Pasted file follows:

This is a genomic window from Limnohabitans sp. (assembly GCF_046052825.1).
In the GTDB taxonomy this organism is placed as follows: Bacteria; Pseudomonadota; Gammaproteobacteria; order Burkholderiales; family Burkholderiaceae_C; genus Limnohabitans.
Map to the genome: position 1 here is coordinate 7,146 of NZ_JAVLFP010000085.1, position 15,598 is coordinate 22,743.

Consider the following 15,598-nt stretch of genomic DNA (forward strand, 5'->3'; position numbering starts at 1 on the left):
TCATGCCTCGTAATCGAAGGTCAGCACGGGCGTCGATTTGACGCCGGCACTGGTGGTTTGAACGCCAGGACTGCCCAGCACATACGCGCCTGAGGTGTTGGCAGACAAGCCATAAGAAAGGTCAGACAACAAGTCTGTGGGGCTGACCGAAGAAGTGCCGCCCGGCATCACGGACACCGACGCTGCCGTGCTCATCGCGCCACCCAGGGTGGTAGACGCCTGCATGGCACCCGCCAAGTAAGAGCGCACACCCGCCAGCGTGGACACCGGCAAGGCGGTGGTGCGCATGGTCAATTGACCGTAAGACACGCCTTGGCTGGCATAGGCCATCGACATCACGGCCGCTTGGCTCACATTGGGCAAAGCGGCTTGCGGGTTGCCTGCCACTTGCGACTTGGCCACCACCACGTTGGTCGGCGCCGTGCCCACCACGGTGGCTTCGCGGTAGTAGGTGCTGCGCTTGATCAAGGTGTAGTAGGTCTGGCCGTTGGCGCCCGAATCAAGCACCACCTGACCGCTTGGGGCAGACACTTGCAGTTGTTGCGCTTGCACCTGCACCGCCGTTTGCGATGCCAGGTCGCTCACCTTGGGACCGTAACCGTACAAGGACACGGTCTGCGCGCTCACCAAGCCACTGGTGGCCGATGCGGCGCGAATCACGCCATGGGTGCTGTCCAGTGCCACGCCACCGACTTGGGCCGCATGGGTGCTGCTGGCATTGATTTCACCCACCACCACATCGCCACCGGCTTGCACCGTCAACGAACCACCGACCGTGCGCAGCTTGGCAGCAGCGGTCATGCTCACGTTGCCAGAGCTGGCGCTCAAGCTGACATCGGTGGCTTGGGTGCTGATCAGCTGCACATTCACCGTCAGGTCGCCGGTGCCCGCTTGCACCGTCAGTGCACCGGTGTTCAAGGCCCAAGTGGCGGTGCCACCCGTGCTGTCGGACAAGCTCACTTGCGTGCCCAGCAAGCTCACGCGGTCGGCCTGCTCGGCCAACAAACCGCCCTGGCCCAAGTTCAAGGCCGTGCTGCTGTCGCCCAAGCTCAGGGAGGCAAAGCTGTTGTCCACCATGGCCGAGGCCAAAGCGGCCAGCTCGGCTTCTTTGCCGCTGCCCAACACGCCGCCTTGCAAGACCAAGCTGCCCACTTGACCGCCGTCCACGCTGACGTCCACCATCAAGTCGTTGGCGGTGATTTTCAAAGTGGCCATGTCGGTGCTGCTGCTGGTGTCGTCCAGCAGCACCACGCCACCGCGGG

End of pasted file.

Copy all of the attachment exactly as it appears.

This is a genomic window from Limnohabitans sp. (assembly GCF_046052825.1).
In the GTDB taxonomy this organism is placed as follows: Bacteria; Pseudomonadota; Gammaproteobacteria; order Burkholderiales; family Burkholderiaceae_C; genus Limnohabitans.
Map to the genome: position 1 here is coordinate 7,146 of NZ_JAVLFP010000085.1, position 15,598 is coordinate 22,743.

Consider the following 15,598-nt stretch of genomic DNA (forward strand, 5'->3'; position numbering starts at 1 on the left):
TCATGCCTCGTAATCGAAGGTCAGCACGGGCGTCGATTTGACGCCGGCACTGGTGGTTTGAACGCCAGGACTGCCCAGCACATACGCGCCTGAGGTGTTGGCAGACAAGCCATAAGAAAGGTCAGACAACAAGTCTGTGGGGCTGACCGAAGAAGTGCCGCCCGGCATCACGGACACCGACGCTGCCGTGCTCATCGCGCCACCCAGGGTGGTAGACGCCTGCATGGCACCCGCCAAGTAAGAGCGCACACCCGCCAGCGTGGACACCGGCAAGGCGGTGGTGCGCATGGTCAATTGACCGTAAGACACGCCTTGGCTGGCATAGGCCATCGACATCACGGCCGCTTGGCTCACATTGGGCAAAGCGGCTTGCGGGTTGCCTGCCACTTGCGACTTGGCCACCACCACGTTGGTCGGCGCCGTGCCCACCACGGTGGCTTCGCGGTAGTAGGTGCTGCGCTTGATCAAGGTGTAGTAGGTCTGGCCGTTGGCGCCCGAATCAAGCACCACCTGACCGCTTGGGGCAGACACTTGCAGTTGTTGCGCTTGCACCTGCACCGCCGTTTGCGATGCCAGGTCGCTCACCTTGGGACCGTAACCGTACAAGGACACGGTCTGCGCGCTCACCAAGCCACTGGTGGCCGATGCGGCGCGAATCACGCCATGGGTGCTGTCCAGTGCCACGCCACCGACTTGGGCCGCATGGGTGCTGCTGGCATTGATTTCACCCACCACCACATCGCCACCGGCTTGCACCGTCAACGAACCACCGACCGTGCGCAGCTTGGCAGCAGCGGTCATGCTCACGTTGCCAGAGCTGGCGCTCAAGCTGACATCGGTGGCTTGGGTGCTGATCAGCTGCACATTCACCGTCAGGTCGCCGGTGCCCGCTTGCACCGTCAGTGCACCGGTGTTCAAGGCCCAAGTGGCGGTGCCACCCGTGCTGTCGGACAAGCTCACTTGCGTGCCCAGCAAGCTCACGCGGTCGGCCTGCTCGGCCAACAAACCGCCCTGGCCCAAGTTCAAGGCCGTGCTGCTGTCGCCCAAGCTCAGGGAGGCAAAGCTGTTGTCCACCATGGCCGAGGCCAAAGCGGCCAGCTCGGCTTCTTTGCCGCTGCCCAACACGCCGCCTTGCAAGACCAAGCTGCCCACTTGACCGCCGTCCACGCTGACGTCCACCATCAAGTCGTTGGCGGTGATTTTCAAAGTGGCCATGTCGGTGCTGCTGCTGGTGTCGTCCAGCAGCACCACGCCACCGCGGG